Q. Was it difficult wearing all of those hats as director, writer, producer, actress?
A. Definitely, but fun, I like stress so I really appreciate having the opportunity to do all those things which is why I am doing it for Dick and Jane Versus the World.
Q. Is there anything that you haven’t tackled yet in your career that you’d love to take on?
A. I just want to continue to do bigger and bigger movies that reach more people and hopefully bring more light into the world.
Q. We heard that you are developing some television projects soon, why did you decide to make a change from movies into television?
A. I’m not making a change, I’m doing both simultaneously and the thing I like about television is that it’s much more immediate gratification. This movie Kiss the Bride took me four years and that’s a very long time to work on one project, the next one won’t take as long but I presume it’ll take a couple of years. Where television you know make a show and it airs and then you make the next show and it airs and you get to see the results much more quickly so that’s pretty sweet.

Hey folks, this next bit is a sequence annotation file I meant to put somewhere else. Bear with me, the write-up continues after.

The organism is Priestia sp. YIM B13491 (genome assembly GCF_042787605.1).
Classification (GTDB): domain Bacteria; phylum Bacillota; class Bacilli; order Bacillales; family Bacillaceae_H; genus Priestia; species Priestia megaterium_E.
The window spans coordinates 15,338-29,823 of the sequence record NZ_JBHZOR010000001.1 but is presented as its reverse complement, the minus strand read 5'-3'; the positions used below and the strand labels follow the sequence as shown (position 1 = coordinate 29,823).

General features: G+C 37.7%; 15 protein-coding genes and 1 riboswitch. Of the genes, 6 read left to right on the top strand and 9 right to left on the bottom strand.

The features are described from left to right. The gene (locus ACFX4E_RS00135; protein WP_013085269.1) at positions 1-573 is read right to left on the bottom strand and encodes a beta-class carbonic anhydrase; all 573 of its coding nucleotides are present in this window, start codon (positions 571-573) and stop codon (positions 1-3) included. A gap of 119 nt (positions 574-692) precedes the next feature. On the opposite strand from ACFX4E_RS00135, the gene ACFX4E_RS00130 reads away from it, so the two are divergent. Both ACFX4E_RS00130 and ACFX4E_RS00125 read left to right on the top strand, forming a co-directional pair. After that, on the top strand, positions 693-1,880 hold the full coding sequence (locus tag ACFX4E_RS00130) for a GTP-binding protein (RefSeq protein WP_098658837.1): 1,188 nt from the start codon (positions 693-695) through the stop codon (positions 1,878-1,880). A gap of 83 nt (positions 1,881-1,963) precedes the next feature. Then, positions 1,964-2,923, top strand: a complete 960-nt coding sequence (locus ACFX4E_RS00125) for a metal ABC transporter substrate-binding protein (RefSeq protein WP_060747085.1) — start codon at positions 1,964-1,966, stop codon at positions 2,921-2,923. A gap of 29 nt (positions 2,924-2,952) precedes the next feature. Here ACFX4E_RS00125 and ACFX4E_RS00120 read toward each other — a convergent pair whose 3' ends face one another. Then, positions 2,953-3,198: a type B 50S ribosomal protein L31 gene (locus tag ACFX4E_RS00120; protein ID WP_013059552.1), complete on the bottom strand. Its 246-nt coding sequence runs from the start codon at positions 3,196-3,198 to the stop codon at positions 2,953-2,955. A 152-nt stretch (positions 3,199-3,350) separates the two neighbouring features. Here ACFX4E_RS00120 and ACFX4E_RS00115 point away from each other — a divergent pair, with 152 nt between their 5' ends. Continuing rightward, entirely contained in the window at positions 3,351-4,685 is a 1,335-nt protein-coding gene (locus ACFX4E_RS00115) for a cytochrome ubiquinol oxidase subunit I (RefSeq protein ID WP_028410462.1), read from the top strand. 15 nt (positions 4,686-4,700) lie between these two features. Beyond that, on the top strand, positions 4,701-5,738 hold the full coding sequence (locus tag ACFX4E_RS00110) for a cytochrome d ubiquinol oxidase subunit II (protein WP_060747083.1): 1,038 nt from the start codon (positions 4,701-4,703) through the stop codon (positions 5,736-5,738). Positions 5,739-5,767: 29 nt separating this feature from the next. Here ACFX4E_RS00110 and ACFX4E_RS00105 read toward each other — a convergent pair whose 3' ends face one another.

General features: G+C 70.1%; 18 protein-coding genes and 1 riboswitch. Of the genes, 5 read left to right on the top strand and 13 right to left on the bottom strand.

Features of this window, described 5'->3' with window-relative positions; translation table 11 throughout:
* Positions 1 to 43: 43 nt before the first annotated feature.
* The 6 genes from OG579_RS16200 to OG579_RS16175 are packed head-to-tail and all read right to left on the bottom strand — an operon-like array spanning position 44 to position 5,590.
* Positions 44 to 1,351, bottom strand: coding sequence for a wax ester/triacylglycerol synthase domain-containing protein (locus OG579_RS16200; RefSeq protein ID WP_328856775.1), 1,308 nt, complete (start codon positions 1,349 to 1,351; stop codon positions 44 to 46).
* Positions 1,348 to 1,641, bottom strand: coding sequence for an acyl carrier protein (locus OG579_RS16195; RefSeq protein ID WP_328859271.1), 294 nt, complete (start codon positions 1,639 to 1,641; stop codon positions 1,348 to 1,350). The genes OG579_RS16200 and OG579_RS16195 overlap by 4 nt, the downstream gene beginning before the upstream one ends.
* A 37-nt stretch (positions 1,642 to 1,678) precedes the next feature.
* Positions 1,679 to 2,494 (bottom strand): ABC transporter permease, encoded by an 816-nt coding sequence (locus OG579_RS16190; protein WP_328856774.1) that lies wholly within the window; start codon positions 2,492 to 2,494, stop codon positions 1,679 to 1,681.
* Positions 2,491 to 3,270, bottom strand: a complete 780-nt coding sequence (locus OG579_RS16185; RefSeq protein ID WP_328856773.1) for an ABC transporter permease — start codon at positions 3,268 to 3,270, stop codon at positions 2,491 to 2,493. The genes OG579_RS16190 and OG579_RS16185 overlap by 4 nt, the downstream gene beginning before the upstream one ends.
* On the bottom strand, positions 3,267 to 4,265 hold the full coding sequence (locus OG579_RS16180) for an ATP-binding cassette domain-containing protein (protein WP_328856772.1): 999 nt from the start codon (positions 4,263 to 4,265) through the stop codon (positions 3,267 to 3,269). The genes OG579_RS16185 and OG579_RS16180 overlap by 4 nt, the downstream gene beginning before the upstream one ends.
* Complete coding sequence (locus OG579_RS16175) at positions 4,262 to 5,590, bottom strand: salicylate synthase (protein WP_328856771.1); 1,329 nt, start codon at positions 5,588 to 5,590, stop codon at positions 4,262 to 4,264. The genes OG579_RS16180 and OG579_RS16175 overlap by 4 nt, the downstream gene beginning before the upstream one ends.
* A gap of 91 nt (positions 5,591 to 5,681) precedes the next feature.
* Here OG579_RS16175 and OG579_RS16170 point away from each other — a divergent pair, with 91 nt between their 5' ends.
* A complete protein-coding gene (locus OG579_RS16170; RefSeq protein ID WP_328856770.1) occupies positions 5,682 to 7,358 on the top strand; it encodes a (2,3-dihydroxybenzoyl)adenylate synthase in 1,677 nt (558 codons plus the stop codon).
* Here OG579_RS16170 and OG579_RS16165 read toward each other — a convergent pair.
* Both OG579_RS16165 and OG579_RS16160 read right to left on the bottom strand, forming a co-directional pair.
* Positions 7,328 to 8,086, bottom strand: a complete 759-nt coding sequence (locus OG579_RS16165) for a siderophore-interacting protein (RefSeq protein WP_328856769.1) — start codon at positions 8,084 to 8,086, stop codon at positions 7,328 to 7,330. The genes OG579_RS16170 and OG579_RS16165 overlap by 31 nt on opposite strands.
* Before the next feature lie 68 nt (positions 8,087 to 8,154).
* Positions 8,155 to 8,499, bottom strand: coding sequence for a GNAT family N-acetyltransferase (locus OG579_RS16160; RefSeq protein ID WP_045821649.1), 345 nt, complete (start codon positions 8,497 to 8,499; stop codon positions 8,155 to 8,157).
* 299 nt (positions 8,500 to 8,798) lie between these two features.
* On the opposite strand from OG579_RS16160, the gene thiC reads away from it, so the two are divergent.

Q. We read that you help tutor underprivileged kids, why is that so important for you to do?
A. Because, I feel like especially in America that we really do have the opportunity to realize our dreams and of course it’s more difficult if you are underprivileged. So, I want to help and do help in any way that I can, to at least help these kids realize they can be what they want and give them some sort of hope or light or guidance. I find that it does make a really big impact on them.
Q. Is there anything that you would like to say to people who are fans of your work and supporters of your career?
A. Tell them I need them desperately and to please spread the word, especially with this movie it’s such a grassroots movie and the publicity is grassroots so anything anyone can do word of mouth wise that could help spread the word. It’s been such a long labor and I really want people to see it so I really appreciate their support.